K°a'alaqs (Blue Jays), 2019

$750.00 CAD

Artist Lyle Wilson

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Paper size 16" x 13.5"
Image size 9.75" x 7.75"

Edition of 50

* Sold unframed.

* Copper plate is for display only.

K°a'alaqs (Blue Jays) by Lyle Wilson

When NOO-GWA (I/me) was 6 or 7 years old, NOO-GWA was taught to use a PAH-PAH-GUY-O (bird-trap). It was a simple wooden frame on which netting was loosely fastened. A shallow hole was dug, some breadcrumbs sprinkled in and the frame laid over the hole. One end of the frame was propped up with a short stick, a length of string tied to the middle of the stick and the string stretched to a hiding place.

The small birds would see the bread crumbs, come to investigate and eventually be lured into the hole. Once the bird was in the hole the string was pulled, yanking the stick out from the frame, and leaving the poor bird trapped in the hole.

The net-mesh was very loose so no bird was ever harmed and as soon as our youthful curiosity was satisfied, the bird was let go, alive --- maybe frightened but unharmed.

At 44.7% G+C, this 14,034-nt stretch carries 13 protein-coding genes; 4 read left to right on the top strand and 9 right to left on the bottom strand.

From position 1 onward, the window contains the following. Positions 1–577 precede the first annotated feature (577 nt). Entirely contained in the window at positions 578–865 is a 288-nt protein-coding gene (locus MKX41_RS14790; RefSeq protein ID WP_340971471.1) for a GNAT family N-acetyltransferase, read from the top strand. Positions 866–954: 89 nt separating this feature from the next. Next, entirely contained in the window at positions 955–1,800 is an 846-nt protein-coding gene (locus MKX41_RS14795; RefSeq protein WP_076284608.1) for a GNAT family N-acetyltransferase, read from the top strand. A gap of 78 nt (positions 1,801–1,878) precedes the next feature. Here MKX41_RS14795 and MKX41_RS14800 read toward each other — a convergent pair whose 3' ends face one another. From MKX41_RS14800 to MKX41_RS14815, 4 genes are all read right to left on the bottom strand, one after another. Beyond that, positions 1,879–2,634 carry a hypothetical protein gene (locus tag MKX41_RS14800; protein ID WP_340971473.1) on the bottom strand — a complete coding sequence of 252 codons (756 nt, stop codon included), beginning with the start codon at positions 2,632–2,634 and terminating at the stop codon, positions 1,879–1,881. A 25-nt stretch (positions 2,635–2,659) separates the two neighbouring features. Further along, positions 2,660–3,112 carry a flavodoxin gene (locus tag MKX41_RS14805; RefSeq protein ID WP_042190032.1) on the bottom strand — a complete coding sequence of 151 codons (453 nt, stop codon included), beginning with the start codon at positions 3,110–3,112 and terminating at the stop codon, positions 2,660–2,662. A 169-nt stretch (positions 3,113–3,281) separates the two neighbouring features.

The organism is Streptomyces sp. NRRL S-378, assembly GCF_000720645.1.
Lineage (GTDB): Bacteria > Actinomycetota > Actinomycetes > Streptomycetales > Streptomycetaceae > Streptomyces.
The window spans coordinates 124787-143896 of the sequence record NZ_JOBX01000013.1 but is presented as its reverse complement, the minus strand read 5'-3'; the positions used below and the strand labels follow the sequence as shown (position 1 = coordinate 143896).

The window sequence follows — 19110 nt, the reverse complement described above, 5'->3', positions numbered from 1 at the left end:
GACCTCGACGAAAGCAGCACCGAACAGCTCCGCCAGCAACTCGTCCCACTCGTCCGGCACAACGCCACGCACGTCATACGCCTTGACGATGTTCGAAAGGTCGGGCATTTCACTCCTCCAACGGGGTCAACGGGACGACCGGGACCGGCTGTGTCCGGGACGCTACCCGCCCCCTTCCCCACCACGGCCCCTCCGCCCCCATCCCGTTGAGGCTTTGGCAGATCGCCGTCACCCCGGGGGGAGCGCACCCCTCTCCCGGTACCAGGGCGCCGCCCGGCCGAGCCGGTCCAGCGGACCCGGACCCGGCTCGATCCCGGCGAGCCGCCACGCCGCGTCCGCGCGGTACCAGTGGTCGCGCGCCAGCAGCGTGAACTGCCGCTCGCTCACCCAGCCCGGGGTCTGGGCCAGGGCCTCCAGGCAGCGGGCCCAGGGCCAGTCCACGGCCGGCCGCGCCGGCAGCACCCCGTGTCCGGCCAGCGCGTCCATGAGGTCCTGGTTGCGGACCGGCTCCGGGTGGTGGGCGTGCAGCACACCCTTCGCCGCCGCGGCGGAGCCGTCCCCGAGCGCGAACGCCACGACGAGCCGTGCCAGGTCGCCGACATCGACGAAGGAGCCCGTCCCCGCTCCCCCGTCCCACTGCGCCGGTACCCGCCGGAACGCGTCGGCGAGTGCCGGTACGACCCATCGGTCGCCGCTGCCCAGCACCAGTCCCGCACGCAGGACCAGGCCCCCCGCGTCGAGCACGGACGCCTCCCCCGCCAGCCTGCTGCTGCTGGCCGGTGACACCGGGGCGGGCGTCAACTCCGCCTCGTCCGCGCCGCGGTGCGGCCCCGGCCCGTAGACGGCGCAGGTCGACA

We caught many birds this way: CHOO-ACH-QWA (robin), AUCH-AUCH-NEE (thrush), JUS-GEN (wren), JA-JU-THLUM (chick-a-dee), JUH-JES-PEEK-CA (woodpecker) and my personal favorite, the K°a'alaqs (blue jay)!

The K°a'alaqs is an intelligent and strikingly beautiful bird: the head is usually black that blends into the eye-catching, bright-blue feathers of it’s body, wings and tail. The top of it’s head has a crest of feathers that really stand upright when it is angry or agitated.

When we did catch a K°a'alaqs, it was very angry and agitated indeed, so when let go, we got to see them flying around with their crests on full display --- not to mention hearing their non-stop, sharp, indignant, cries of outrage at our youthful indiscretion of catching them in our PAH-PAH-GUY-O!

There is no traditional HAISLA story regarding the K°a'alaqs that NOO-GWA am aware of, but in a broader sense, this print relates to part of HAISLA history because in those earlier times the HAISLA still retained an extremely strong hunting point-of-view. The PAH-PAH-GUY-O was one way to gently introduce young HAISLA males to the HAISLA hunting way-of-life of those times.

Now, usually YOU-DOO-CH (3) K°a'alaqs visit our backyard and remind NOO-GWA of those early PAH-PAH-GUY-O times. 

--- by Lyle Wilson; 2019.